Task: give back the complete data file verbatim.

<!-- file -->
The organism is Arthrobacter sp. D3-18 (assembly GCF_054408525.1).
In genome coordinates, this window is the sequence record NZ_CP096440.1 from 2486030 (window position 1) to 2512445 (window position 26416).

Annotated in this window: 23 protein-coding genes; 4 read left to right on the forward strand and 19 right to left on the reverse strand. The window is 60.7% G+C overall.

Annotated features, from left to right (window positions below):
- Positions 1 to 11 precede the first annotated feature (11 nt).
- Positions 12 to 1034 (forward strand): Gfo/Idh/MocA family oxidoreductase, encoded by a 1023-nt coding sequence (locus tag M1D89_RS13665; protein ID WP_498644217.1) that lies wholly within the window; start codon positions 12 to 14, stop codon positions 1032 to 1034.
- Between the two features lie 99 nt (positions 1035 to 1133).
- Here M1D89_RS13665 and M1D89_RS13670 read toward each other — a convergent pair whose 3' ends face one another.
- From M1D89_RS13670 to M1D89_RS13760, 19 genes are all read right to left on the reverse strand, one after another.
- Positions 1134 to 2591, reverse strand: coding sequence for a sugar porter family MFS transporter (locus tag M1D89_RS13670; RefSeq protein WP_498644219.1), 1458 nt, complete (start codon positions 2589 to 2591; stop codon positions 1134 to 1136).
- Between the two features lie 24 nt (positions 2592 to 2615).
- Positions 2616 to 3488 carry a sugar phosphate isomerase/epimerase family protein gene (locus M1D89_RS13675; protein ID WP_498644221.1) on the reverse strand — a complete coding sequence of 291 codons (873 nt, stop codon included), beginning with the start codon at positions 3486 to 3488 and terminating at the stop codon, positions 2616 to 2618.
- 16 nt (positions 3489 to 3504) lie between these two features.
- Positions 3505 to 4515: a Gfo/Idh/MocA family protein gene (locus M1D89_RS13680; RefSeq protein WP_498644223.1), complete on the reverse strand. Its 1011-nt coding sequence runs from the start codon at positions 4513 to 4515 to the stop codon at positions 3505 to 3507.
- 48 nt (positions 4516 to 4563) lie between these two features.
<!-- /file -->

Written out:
The organism is Arthrobacter sp. D3-18 (assembly GCF_054408525.1).
In genome coordinates, this window is the sequence record NZ_CP096440.1 from 2486030 (window position 1) to 2512445 (window position 26416).

Annotated in this window: 23 protein-coding genes; 4 read left to right on the forward strand and 19 right to left on the reverse strand. The window is 60.7% G+C overall.

Annotated features, from left to right (window positions below):
- Positions 1 to 11 precede the first annotated feature (11 nt).
- Positions 12 to 1034 (forward strand): Gfo/Idh/MocA family oxidoreductase, encoded by a 1023-nt coding sequence (locus tag M1D89_RS13665; protein ID WP_498644217.1) that lies wholly within the window; start codon positions 12 to 14, stop codon positions 1032 to 1034.
- Between the two features lie 99 nt (positions 1035 to 1133).
- Here M1D89_RS13665 and M1D89_RS13670 read toward each other — a convergent pair whose 3' ends face one another.
- From M1D89_RS13670 to M1D89_RS13760, 19 genes are all read right to left on the reverse strand, one after another.
- Positions 1134 to 2591, reverse strand: coding sequence for a sugar porter family MFS transporter (locus tag M1D89_RS13670; RefSeq protein WP_498644219.1), 1458 nt, complete (start codon positions 2589 to 2591; stop codon positions 1134 to 1136).
- Between the two features lie 24 nt (positions 2592 to 2615).
- Positions 2616 to 3488 carry a sugar phosphate isomerase/epimerase family protein gene (locus M1D89_RS13675; protein ID WP_498644221.1) on the reverse strand — a complete coding sequence of 291 codons (873 nt, stop codon included), beginning with the start codon at positions 3486 to 3488 and terminating at the stop codon, positions 2616 to 2618.
- 16 nt (positions 3489 to 3504) lie between these two features.
- Positions 3505 to 4515: a Gfo/Idh/MocA family protein gene (locus M1D89_RS13680; RefSeq protein WP_498644223.1), complete on the reverse strand. Its 1011-nt coding sequence runs from the start codon at positions 4513 to 4515 to the stop codon at positions 3505 to 3507.
- 48 nt (positions 4516 to 4563) lie between these two features.